Post Budget Address

Transcript
08 Apr 2019
Valley Chamber of Commerce
Prime Minister
E&OE

PRIME MINISTER: How good is Trevor Evans? I’ll tell you how good he is.

[Interruption]

So, how good is Trevor Evans?

[Applause]

Take two. Do we have a contestant number three? Okay, on your tables are 40 great reasons why Trevor Evans is doing a tremendous job here in Brisbane. I see a lot of great local members and they’re all on my team. And there are none better than Trevor. The way that he’s applied himself to the role, whether it’s with infrastructure, whether it’s in small business support, whether it is indeed the environment. Whether it’s supporting local sport, I’ve just come from an announcement with Trevor today, supporting local sport here in this community. This what good local members do and you are I think, in great shape with the tremendous work that Trevor has done for your community. I’m really pleased to be here with him again.

This is the third year running that I’ve been up in Brisbane after the Budget. The first time was when we were together with the Chamber up in town, it’s great to be back here with you today, to be here talking about the Budget and Trevor has played such an important part.

Can I also, before we get going much further, acknowledge the traditional Indigenous owners of the land, their elders past, present and emerging. Can I also acknowledge any veterans or servicemen and women who are in the room today. I say simply, on behalf of all Australians, as one Australian to another, thank you for your service.

When I was here earlier this year with Trevor, we were down at the Brothers Rugby Club and I talked that day about an important commitment I was making to Australia. I was outlining once again the strong economic plan that we’ve been pursuing as a Government for the last five and a half years. As a result of that plan, as Josh Frydenberg said when he handed down the Budget last week, unemployment is lower. There are more Australians in jobs, particularly more women in jobs. He talked about how youth employment had particularly grown and how we’ve now set a record for the strongest growth in youth employment, people aged 15 -24 in a financial year, in Australia’s history. We talked about how we’d gotten spending under control, to ensure that we have the lowest growth in Commonwealth expenditure of any Government in 50 years. How we’ve gotten taxes under control and how we as a result of all of this, have been able to bring the Budget back to the first surplus we’ve seen in 12 years.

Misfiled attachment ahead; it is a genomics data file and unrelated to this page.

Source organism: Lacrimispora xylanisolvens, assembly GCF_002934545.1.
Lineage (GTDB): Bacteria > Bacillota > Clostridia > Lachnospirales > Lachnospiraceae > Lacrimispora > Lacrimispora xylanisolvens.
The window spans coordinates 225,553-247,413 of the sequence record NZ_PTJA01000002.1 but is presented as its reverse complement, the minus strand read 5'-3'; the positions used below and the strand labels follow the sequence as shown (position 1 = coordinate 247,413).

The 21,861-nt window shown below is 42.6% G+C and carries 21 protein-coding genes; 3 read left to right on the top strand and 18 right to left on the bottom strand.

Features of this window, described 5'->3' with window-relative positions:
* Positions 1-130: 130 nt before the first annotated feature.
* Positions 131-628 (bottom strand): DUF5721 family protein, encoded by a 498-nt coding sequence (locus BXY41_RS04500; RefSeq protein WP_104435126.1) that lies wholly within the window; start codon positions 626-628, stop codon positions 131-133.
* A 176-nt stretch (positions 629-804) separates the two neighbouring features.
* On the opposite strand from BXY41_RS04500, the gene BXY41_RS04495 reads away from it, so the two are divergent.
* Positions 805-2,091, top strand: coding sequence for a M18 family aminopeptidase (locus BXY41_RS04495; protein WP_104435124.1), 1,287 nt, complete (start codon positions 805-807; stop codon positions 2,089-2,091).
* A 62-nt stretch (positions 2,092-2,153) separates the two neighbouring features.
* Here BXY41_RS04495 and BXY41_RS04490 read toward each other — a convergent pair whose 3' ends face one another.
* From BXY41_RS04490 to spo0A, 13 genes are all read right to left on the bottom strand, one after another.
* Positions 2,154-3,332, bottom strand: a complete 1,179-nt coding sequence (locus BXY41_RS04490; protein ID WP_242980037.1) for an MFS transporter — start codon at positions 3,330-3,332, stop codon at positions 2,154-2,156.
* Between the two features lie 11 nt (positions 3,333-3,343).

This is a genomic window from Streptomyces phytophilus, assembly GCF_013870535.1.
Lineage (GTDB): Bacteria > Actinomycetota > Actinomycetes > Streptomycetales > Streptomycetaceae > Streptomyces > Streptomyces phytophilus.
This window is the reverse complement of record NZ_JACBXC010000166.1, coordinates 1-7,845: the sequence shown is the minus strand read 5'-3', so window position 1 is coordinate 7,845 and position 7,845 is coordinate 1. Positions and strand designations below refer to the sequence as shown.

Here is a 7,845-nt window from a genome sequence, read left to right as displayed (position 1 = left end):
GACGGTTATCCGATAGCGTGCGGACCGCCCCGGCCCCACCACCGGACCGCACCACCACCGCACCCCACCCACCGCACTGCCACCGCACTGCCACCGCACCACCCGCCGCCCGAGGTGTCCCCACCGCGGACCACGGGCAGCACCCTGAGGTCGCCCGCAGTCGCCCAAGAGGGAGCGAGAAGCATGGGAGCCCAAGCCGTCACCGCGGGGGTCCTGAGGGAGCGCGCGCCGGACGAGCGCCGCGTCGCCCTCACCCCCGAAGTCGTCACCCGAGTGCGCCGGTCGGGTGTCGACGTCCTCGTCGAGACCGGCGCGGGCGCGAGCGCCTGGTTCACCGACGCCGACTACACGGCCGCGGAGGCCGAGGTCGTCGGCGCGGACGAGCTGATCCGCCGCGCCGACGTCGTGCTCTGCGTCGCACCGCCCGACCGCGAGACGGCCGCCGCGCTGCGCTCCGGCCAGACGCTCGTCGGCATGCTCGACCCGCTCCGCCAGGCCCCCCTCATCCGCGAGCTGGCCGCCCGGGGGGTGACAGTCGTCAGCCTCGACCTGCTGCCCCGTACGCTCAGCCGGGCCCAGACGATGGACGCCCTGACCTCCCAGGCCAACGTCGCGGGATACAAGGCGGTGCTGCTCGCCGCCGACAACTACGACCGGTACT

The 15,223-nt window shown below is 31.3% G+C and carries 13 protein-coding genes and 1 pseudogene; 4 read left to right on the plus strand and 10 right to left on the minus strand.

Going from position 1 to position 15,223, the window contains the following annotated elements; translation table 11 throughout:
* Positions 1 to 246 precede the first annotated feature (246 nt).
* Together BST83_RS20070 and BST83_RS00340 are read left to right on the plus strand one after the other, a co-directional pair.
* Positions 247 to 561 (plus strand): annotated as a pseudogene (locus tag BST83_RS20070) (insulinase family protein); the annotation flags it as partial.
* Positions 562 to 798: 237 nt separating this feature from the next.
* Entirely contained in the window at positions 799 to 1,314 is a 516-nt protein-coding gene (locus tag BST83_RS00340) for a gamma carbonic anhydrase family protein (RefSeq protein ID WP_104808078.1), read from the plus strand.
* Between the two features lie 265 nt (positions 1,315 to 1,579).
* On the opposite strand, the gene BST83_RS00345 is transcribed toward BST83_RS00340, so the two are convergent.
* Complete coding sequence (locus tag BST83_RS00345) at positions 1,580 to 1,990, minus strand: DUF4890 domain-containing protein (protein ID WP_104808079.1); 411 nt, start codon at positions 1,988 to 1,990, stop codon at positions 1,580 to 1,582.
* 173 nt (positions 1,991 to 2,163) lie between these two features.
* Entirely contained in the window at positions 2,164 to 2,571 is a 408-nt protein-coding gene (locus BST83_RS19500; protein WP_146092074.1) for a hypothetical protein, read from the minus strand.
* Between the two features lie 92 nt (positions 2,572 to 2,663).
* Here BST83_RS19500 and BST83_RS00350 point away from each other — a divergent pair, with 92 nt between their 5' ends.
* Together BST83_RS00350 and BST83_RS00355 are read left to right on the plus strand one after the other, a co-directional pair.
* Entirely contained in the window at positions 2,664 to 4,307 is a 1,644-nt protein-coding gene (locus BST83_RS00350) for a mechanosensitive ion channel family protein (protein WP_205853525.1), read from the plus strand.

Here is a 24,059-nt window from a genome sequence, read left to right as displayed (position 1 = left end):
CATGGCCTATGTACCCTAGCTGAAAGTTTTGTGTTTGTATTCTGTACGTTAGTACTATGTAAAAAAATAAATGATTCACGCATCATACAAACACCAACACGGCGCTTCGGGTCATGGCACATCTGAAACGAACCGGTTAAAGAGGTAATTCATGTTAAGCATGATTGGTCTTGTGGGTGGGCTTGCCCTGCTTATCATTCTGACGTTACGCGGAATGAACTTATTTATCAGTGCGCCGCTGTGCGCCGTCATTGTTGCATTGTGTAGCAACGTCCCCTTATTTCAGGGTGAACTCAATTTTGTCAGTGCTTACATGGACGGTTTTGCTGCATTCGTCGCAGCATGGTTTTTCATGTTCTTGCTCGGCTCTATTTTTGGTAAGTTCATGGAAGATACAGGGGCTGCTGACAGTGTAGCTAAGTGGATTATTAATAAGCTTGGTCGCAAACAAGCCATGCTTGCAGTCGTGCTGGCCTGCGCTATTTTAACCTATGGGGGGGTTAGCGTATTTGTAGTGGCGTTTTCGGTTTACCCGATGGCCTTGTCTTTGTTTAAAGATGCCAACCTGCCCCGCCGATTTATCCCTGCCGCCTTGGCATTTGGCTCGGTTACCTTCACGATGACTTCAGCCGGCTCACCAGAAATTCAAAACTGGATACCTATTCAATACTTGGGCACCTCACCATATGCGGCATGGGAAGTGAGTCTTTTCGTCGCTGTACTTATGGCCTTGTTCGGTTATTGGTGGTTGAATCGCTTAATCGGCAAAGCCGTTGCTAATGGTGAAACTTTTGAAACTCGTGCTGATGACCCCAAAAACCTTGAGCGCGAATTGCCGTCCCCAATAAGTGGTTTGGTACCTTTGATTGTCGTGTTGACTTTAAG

On that day, I made an important commitment, I said our Government’s economic plan would deliver 1.24 million new jobs over the next five years.  Now I’ll tell you how that’s going to happen. You’re going to make it happen. Small and family businesses, medium-sized business, businesses around the country, are the ones who are going to make that happen. How do I know that? Because that’s what you’ve just done. Over 1.2 million jobs have been created since we were first elected back in 2013. Today there are more people who are employed in this country of working age, than at any other time in our country’s history. It is extraordinary. The last time we were in that sort of shape, was back in 2007. In the last 12-18 months we have eclipsed the proportion of Australians of working age in employment, that was previously set by the Howard Government. That was the same Government that left Australia with a $20 billion surplus, $40 billion in the bank. Which, when Labor was elected soon after that, they turned into a $27 billion deficit. A series of deficits which plunged this nation into debt.

I know he’s a son of Brisbane - Swanny was leaving the Parliament this week, just the week passed, in Budget week and I was able to say quite honestly and quite truthfully, that we are in Swanny’s debt.

[Laughter]

Think about it, literally we are in Swanny’s debt. But I’ll be kind to him on the basis that he’s a Queenslander and I’m in Queensland today but the legacy is of debt. The legacy is of debt that we’ve been living with as we’ve worked hard to repair the finances of this country. And we’ve brought it back to the point where we were able stand up this last week and announce the first surplus Budget we’ve reached in 12 years.

“So what?” some people will say. What does that mean? What does that matter to me? Okay, you’ve achieved a surplus, so what?

The first step in paying down debt is, you’ve got to get the Budget back into surplus. If we don’t get the Budget back into surplus, then we would be putting a burden on our kids forever. Last time around, when we were in Government the Howard and Costello Government paid off the debt in a decade and that is now our mission. Having achieved step one and gotten the Budget back into a surplus position, we will now be able to start paying down that debt.

And indeed we’ll pay down around $50 billion of it over the next four years and that debt will be gone within a decade or sooner, as a result of pursuing the economic and financial management policies that we have put in place.